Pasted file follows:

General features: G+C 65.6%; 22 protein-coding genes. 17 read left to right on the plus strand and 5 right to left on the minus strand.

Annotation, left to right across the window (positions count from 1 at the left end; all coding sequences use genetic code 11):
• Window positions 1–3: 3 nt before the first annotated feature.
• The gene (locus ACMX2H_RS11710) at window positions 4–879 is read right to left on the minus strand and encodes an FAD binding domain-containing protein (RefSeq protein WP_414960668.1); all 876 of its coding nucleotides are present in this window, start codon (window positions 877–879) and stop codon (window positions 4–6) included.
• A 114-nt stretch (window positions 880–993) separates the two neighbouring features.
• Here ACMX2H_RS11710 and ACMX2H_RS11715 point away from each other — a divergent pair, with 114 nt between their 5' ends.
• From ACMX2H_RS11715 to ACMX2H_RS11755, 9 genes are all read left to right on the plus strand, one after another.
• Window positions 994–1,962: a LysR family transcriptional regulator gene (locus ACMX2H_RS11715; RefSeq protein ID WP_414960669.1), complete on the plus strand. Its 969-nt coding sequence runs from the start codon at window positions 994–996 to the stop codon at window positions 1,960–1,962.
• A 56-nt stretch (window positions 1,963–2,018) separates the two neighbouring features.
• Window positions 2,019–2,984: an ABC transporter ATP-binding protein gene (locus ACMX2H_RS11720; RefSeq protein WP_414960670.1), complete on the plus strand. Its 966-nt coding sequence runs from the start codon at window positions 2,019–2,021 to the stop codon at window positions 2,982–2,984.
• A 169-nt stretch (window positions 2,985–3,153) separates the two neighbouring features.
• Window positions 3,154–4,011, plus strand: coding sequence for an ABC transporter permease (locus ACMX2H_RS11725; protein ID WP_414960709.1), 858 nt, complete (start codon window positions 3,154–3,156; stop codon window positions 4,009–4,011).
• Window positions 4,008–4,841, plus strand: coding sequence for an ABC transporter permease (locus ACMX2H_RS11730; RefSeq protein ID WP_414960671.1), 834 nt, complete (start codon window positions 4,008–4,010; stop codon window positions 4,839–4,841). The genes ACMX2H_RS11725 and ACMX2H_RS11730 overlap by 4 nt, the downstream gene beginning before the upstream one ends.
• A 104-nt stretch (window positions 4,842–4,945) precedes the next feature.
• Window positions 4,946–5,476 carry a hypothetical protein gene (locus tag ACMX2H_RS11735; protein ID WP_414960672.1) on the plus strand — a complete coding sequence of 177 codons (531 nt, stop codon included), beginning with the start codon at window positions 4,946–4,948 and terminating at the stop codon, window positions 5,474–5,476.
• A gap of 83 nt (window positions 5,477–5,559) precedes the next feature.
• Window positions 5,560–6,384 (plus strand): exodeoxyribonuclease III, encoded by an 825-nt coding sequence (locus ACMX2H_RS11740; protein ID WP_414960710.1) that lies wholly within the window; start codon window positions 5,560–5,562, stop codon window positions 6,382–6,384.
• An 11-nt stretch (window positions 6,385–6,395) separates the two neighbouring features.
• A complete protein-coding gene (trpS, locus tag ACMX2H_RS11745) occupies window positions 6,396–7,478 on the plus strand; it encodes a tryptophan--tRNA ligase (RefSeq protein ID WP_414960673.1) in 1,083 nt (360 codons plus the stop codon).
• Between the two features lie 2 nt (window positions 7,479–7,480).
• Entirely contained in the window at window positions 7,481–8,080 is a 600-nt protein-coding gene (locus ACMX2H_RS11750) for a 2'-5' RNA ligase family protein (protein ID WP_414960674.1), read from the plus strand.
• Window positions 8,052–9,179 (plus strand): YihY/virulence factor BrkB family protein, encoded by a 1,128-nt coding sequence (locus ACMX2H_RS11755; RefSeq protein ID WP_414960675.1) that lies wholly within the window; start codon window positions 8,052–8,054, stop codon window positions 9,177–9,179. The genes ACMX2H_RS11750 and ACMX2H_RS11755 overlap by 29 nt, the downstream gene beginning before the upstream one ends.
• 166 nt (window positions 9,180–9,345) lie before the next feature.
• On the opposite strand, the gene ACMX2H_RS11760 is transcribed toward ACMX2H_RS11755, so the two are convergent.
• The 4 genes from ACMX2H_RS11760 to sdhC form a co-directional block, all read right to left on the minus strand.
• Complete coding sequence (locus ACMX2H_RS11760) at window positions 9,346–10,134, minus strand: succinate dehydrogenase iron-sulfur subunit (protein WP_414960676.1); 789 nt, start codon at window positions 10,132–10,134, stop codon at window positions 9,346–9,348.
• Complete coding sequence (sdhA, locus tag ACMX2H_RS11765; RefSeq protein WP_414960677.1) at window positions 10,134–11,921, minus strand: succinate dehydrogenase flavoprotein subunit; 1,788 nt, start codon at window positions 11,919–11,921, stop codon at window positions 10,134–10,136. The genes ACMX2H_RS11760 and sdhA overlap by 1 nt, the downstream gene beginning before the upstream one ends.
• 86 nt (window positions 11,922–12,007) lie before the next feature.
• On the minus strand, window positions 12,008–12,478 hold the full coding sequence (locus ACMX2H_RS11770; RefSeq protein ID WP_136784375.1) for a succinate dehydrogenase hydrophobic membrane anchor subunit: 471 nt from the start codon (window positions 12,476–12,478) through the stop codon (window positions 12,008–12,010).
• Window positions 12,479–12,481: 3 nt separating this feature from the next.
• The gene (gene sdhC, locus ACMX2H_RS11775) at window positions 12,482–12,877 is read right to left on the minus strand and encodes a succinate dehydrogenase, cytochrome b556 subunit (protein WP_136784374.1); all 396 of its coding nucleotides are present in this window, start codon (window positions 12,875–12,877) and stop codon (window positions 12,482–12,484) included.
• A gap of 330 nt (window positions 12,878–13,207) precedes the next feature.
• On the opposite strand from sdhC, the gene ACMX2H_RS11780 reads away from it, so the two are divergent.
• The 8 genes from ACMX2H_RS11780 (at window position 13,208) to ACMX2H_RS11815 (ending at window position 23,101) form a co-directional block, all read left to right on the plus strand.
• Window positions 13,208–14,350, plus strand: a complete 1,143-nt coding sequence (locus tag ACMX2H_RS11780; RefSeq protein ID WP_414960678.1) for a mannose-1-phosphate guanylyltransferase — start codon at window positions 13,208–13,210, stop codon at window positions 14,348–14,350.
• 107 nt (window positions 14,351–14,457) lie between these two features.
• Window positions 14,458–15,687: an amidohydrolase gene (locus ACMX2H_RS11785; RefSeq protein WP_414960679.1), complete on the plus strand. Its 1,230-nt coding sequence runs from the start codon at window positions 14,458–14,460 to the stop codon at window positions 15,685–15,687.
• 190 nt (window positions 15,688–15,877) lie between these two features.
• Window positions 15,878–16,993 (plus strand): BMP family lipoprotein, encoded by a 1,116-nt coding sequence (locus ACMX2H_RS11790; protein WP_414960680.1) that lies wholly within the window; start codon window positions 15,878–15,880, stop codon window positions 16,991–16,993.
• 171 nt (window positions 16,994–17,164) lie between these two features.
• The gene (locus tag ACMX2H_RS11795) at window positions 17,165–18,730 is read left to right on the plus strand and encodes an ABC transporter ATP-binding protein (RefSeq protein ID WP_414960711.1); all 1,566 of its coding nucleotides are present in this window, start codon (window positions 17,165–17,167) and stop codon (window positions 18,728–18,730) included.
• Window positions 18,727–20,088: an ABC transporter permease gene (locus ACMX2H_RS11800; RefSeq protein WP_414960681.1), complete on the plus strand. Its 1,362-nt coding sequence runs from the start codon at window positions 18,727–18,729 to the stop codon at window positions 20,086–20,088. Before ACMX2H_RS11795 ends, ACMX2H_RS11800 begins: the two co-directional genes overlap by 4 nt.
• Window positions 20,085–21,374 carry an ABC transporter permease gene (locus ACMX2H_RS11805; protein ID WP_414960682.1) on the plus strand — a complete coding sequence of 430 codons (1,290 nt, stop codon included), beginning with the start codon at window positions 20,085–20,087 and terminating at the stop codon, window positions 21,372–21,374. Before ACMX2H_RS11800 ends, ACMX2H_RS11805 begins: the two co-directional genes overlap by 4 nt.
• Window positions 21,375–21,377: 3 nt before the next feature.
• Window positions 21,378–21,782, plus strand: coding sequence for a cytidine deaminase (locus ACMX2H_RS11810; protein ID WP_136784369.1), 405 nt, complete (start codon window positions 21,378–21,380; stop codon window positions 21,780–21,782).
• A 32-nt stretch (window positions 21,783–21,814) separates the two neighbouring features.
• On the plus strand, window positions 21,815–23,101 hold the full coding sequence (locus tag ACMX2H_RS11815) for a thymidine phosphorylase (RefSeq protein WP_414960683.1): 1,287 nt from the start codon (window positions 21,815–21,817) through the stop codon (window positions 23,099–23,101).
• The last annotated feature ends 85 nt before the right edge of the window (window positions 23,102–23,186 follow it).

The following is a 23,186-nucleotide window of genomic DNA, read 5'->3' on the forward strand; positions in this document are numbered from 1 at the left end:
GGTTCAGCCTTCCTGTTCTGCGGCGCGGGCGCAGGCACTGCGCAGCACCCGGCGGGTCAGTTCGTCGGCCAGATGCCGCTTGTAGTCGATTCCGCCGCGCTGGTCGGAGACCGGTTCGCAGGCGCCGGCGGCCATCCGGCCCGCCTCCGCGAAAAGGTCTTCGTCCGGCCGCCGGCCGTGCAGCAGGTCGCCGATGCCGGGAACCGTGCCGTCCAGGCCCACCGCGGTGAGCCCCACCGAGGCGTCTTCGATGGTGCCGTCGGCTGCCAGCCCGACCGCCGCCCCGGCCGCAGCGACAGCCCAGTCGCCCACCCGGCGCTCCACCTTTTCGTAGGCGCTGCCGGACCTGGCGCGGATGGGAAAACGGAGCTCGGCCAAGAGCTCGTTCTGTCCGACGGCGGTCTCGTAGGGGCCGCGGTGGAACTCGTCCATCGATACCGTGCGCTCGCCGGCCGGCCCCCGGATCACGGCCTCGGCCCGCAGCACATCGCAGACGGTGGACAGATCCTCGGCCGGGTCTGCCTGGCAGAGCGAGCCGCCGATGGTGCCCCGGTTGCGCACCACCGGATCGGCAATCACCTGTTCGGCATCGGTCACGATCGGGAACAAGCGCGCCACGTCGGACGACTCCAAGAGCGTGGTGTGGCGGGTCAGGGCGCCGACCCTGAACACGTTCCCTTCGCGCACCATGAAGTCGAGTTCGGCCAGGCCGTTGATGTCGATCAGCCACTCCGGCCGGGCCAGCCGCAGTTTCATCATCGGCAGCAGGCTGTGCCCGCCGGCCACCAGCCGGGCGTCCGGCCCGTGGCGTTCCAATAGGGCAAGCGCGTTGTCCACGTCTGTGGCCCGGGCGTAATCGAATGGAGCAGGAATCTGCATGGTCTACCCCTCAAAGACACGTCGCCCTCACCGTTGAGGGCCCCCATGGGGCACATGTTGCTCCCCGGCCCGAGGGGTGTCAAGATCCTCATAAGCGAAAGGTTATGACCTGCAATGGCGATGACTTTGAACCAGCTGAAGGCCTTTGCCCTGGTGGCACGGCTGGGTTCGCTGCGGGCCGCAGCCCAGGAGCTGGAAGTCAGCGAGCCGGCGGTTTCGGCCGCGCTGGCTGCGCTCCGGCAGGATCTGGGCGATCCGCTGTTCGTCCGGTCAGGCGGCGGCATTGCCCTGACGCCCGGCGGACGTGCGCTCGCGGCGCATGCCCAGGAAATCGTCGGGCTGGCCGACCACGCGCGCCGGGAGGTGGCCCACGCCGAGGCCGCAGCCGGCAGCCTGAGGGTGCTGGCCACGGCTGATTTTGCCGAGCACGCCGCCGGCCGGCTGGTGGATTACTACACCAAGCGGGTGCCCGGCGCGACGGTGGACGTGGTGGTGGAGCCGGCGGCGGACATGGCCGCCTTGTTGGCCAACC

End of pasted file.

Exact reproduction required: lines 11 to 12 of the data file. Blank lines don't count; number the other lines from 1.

• A 169-nt stretch (window positions 2,985–3,153) separates the two neighbouring features.
• Window positions 3,154–4,011, plus strand: coding sequence for an ABC transporter permease (locus ACMX2H_RS11725; protein ID WP_414960709.1), 858 nt, complete (start codon window positions 3,154–3,156; stop codon window positions 4,009–4,011).